Per- and polyfluoroalkyl substances (PFAS) are highly recalcitrant organic contaminants that have attracted ever-increasing attention from the general public, government agencies and scientific communities. To remove PFAS from water, especially the enormous volume of drinking water, stormwater, and groundwater, sorption is the most practical approach. Success of this approach demands green, renewable, and sustainable materials for capturing PFAS at ng/L or µg/L levels. To meet this demand, this manuscript critically reviewed sorbents developed from biopolymers, such as chitosan (CTN), alginate (ALG), and cellulose (CEL) covering the period from 2008 to 2023. The use of different cross-linkers for the surface modifications of biopolymers were described. The underlying removal mechanism of biosorbents for PFAS adsorption from molecular perspectives was discussed. Besides reviewing and comparing the performance of different bio-based sorbents with respect to environmental factors like pH, and sorption kinetics and capacity, strategies for modifying biosorbents for better performance were proposed. Additionally, approaches for regeneration and reuse of the biosorbents were discussed. This was followed by further discussion of challenges facing the development of biosorbents for PFAS removal.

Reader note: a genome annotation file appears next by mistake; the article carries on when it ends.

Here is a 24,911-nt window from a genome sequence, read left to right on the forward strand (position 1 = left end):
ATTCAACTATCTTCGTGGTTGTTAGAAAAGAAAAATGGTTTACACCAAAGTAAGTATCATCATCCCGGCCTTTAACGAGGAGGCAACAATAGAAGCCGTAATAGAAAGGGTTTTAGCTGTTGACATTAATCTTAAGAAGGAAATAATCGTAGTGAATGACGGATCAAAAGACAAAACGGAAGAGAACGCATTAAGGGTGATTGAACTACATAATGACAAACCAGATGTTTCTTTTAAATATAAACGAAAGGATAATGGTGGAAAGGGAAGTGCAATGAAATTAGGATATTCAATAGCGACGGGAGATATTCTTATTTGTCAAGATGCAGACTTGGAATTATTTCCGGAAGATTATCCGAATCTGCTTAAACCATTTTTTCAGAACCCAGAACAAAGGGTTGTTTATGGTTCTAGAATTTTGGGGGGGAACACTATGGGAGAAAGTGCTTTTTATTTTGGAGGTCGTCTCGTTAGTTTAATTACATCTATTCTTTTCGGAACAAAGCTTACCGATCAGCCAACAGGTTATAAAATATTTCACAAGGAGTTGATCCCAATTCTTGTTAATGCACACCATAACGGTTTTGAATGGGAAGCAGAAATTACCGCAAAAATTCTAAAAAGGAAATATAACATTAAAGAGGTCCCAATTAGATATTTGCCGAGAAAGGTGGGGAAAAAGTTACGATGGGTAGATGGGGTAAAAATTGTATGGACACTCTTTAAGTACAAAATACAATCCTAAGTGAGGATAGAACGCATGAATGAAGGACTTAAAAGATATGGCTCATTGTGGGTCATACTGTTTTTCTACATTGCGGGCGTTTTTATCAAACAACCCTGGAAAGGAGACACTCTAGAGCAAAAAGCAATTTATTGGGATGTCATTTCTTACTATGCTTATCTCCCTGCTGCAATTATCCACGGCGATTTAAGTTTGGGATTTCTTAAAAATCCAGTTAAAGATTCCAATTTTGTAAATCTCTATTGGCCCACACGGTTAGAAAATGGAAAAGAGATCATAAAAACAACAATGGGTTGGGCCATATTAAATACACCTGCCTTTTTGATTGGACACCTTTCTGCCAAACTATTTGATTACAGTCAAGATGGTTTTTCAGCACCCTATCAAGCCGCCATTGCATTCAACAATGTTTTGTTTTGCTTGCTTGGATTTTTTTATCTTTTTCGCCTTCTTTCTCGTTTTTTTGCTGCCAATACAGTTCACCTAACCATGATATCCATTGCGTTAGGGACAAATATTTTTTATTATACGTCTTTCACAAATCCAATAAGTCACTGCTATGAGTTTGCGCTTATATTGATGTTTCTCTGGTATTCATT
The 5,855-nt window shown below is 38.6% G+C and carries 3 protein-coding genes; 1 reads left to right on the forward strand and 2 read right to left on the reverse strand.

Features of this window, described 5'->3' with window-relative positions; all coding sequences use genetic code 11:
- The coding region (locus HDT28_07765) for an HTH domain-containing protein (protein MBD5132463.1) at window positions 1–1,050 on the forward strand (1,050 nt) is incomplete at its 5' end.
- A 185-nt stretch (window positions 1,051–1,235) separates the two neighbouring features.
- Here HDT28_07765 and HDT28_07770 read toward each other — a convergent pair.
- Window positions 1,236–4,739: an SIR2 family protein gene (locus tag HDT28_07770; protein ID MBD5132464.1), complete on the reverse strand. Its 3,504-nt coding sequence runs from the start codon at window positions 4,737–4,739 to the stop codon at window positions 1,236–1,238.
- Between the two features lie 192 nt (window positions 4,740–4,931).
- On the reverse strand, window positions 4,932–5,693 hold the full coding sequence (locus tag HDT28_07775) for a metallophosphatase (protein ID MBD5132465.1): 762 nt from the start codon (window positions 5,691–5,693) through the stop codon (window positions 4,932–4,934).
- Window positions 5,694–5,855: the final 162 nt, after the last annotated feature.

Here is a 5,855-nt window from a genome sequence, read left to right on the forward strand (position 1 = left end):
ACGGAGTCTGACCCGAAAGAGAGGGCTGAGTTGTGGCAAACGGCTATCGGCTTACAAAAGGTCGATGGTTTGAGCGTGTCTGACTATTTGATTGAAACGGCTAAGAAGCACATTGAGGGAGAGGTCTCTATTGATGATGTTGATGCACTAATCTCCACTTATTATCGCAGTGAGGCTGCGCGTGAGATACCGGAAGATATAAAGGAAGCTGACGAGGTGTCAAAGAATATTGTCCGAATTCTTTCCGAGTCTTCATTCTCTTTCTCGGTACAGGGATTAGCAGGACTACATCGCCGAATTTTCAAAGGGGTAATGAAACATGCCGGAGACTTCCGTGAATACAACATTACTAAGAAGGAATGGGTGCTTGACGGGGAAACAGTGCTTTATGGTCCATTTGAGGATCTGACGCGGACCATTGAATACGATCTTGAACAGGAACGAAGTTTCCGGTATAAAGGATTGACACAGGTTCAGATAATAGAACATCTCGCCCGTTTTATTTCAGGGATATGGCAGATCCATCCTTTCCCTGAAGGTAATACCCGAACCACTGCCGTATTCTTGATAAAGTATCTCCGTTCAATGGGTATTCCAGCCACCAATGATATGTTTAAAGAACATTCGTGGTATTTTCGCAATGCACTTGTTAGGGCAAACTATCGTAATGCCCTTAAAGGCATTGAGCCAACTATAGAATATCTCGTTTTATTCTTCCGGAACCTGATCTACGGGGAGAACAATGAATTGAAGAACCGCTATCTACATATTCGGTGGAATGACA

Keywords: Amine functionalization; Biopolymers; Challenges and future perspectives; Per- and polyfluoroalkyl substances; Regeneration.
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